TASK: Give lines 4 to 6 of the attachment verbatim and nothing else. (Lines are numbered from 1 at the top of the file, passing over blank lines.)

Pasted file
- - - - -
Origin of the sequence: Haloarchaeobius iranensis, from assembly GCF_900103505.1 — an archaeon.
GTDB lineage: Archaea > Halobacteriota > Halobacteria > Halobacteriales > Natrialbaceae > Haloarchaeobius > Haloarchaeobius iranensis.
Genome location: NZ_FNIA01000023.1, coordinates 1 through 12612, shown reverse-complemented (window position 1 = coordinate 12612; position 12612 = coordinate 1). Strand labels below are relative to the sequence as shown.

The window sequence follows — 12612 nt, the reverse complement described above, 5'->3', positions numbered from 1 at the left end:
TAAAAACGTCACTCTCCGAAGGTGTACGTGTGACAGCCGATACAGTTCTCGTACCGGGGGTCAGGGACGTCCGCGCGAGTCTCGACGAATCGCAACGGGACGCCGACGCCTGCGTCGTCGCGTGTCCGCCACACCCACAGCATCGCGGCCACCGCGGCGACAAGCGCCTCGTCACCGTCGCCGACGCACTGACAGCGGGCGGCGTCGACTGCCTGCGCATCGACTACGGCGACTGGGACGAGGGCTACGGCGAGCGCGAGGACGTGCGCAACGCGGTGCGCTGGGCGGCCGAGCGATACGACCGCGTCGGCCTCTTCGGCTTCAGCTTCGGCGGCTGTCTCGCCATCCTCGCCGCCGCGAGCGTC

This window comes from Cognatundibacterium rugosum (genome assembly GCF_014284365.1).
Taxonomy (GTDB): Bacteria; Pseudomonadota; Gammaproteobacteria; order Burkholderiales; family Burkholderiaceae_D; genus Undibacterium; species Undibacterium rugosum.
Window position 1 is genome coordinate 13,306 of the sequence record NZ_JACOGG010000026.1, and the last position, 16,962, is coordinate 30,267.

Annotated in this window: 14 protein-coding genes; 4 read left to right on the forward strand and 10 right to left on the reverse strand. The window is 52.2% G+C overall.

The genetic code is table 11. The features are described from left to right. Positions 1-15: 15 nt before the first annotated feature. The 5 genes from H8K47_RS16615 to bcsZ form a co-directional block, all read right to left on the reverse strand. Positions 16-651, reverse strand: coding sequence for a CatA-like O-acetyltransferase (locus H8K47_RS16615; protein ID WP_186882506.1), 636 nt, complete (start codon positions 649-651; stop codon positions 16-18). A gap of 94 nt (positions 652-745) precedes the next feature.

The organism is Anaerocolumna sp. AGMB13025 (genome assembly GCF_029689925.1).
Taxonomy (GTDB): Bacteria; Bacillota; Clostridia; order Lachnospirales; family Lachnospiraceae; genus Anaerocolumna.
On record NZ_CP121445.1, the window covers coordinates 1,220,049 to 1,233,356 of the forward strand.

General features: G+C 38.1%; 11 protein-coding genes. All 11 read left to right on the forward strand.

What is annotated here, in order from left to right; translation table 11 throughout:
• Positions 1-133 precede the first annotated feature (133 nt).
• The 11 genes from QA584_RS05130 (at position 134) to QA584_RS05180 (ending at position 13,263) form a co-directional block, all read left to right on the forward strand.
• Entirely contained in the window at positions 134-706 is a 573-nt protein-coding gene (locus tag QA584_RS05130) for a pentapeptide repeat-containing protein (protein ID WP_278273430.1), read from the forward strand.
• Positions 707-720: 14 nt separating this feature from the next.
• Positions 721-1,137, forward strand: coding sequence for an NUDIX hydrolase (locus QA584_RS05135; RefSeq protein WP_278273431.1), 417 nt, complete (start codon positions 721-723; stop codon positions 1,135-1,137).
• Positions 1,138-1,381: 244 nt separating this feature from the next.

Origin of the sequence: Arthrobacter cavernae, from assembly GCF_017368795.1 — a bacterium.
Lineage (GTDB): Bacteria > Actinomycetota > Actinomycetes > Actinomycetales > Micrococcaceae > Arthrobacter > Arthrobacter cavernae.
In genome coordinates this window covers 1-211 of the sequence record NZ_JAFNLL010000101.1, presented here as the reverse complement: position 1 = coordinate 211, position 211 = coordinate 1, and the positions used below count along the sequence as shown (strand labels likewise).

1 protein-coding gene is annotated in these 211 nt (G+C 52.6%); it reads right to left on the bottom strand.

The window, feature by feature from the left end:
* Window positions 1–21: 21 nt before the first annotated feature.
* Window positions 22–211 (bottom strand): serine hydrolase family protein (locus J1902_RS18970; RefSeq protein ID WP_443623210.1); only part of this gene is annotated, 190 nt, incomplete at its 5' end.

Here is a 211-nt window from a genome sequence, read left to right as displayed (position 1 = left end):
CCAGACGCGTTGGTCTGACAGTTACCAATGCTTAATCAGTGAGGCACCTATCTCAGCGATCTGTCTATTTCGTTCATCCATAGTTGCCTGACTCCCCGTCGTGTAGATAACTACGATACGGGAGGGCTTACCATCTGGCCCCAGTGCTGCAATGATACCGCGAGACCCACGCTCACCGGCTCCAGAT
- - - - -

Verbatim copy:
The window sequence follows — 12612 nt, the reverse complement described above, 5'->3', positions numbered from 1 at the left end:
TAAAAACGTCACTCTCCGAAGGTGTACGTGTGACAGCCGATACAGTTCTCGTACCGGGGGTCAGGGACGTCCGCGCGAGTCTCGACGAATCGCAACGGGACGCCGACGCCTGCGTCGTCGCGTGTCCGCCACACCCACAGCATCGCGGCCACCGCGGCGACAAGCGCCTCGTCACCGTCGCCGACGCACTGACAGCGGGCGGCGTCGACTGCCTGCGCATCGACTACGGCGACTGGGACGAGGGCTACGGCGAGCGCGAGGACGTGCGCAACGCGGTGCGCTGGGCGGCCGAGCGATACGACCGCGTCGGCCTCTTCGGCTTCAGCTTCGGCGGCTGTCTCGCCATCCTCGCCGCCGCGAGCGTC

This window comes from Cognatundibacterium rugosum (genome assembly GCF_014284365.1).